Dear Mrs Macaulay,
I have been in a committed relationship with an abusive man for almost six years now. We have two children together — one is almost 13 and the other is almost five. He was absent from mine and our first child's life for the first seven years. Then I bought a house and he used to visit, then he took up residence. We have been living together since — about five years. For years he has been talking about the notion of common-law relations and what the law says he is entitled to. Now I am fed up and I can't take the physical and verbal abuse anymore, and I want to take steps towards getting him out. He constantly reminds me of the age of our daughter, and says he is not leaving because he helped me to build the house (I have done an addition to the studio). He wants to fight me for the house on the basis of us being in a common-law union.
He was not working but he managed to give me money monthly, most times, throughout the union, then he got a full-time job last October. Does he have any rights to my house? I have developed the courage to leave him and I want to go to the courts now.
My dear, what a sad and destructive life you caused for both you and your children! You should never have allowed the father of your children to unilaterally decide to move into your house and you did nothing, and so impliedly allowed him to do so. I do not know if he was abusive to you before he did so, and if he was, it is unfortunate that you did not or you were not able to seek help to keep him out and just continue with his “visits”. You see, the fact that you have suffered both physical and verbal abuse from him with the children in the house means that they have also been victims of his abuse.
That environment was a harmful one for you and for your children to grow up in as the boy was being exposed to a man abusing a woman and witnessing the fact that nothing was done to the man for his wrong and illegal behaviour. Then your daughter was being taught that it was alright for a woman to be abused physically and verbally by her male partner. The fact that he kept reminding you of her age was and is part of his abusive manipulation of you in order to continue and ensure his control of you. Thank goodness you are now strong enough to throw off his yoke.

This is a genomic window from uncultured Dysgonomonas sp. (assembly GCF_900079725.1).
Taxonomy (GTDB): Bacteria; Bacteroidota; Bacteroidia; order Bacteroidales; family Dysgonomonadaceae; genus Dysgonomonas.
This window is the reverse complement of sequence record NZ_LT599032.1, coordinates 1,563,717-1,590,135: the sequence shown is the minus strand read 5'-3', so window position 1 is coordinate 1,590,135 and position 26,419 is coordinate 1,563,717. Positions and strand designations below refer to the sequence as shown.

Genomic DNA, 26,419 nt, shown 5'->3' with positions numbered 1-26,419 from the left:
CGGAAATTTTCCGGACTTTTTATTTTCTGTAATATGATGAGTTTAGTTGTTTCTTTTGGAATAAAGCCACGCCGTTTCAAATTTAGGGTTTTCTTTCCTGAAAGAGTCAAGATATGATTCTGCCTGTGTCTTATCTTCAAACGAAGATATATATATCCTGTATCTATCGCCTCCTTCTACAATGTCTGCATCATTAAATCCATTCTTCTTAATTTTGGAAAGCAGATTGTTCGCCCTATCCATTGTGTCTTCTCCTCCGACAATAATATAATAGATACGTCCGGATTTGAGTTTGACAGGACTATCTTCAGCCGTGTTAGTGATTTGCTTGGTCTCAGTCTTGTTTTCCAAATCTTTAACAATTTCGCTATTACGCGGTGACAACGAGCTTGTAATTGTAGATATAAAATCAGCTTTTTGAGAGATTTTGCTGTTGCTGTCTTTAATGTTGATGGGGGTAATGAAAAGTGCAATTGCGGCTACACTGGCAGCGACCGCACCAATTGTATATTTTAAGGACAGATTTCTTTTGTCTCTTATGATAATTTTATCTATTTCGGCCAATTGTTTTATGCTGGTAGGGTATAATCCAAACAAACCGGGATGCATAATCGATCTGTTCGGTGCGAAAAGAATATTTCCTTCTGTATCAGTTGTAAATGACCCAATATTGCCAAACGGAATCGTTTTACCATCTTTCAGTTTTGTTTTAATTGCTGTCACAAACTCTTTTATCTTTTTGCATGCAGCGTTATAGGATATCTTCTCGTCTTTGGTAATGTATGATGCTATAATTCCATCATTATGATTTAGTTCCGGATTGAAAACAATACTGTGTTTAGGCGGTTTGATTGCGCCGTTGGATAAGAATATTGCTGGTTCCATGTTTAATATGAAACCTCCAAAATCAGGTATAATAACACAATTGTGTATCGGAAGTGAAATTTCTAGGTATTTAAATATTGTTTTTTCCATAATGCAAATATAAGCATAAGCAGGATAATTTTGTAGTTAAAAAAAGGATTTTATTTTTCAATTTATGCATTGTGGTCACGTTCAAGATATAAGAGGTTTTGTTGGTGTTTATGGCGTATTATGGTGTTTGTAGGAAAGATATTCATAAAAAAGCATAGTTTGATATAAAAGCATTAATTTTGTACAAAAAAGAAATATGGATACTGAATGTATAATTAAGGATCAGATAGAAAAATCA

It is therefore very hopeful that you have decided that you have had enough and are prepared to act. You must arrange for therapy/counselling for you and your children. He must, also, but that is for him and the court, if and when you (and you should) make applications both on your own behalf and that of your children for orders of protection and occupation under the Domestic Violence Act. You should have done this before, but it is not too late.
You should not hesitate to go to the Family Court which serves the parish in which you live and tell the intake officer that you wish to apply for an order of protection to keep this man far away from you and to make sure that he does not call or follow you or harass, watch or beset you; and also for an occupation order to put him out of your house. Remember that even if the house belonged to him he can be ordered out for being violent to you, and he still would have to continue to pay support for the children, the home, and for you, if you needed him to contribute to your own support.